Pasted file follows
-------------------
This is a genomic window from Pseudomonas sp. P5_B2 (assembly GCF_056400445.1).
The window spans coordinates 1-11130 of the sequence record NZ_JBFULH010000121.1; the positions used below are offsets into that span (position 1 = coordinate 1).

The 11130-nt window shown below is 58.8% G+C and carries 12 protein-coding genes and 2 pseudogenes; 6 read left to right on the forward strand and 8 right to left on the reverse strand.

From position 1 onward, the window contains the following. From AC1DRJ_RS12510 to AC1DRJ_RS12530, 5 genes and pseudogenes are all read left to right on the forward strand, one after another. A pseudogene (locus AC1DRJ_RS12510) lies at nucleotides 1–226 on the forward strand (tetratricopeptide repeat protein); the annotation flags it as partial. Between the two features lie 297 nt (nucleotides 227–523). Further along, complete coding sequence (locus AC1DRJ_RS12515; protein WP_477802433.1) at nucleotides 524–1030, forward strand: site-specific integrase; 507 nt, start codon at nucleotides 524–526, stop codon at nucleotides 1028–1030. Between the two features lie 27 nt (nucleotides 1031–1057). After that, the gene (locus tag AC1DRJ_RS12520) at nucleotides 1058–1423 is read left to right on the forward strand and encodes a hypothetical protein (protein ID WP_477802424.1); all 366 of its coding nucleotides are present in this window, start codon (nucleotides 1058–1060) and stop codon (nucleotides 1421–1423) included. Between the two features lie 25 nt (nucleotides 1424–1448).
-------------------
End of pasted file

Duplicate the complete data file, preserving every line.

This is a genomic window from Pseudomonas sp. P5_B2 (assembly GCF_056400445.1).
The window spans coordinates 1-11130 of the sequence record NZ_JBFULH010000121.1; the positions used below are offsets into that span (position 1 = coordinate 1).

The 11130-nt window shown below is 58.8% G+C and carries 12 protein-coding genes and 2 pseudogenes; 6 read left to right on the forward strand and 8 right to left on the reverse strand.

From position 1 onward, the window contains the following. From AC1DRJ_RS12510 to AC1DRJ_RS12530, 5 genes and pseudogenes are all read left to right on the forward strand, one after another. A pseudogene (locus AC1DRJ_RS12510) lies at nucleotides 1–226 on the forward strand (tetratricopeptide repeat protein); the annotation flags it as partial. Between the two features lie 297 nt (nucleotides 227–523). Further along, complete coding sequence (locus AC1DRJ_RS12515; protein WP_477802433.1) at nucleotides 524–1030, forward strand: site-specific integrase; 507 nt, start codon at nucleotides 524–526, stop codon at nucleotides 1028–1030. Between the two features lie 27 nt (nucleotides 1031–1057). After that, the gene (locus tag AC1DRJ_RS12520) at nucleotides 1058–1423 is read left to right on the forward strand and encodes a hypothetical protein (protein ID WP_477802424.1); all 366 of its coding nucleotides are present in this window, start codon (nucleotides 1058–1060) and stop codon (nucleotides 1421–1423) included. Between the two features lie 25 nt (nucleotides 1424–1448).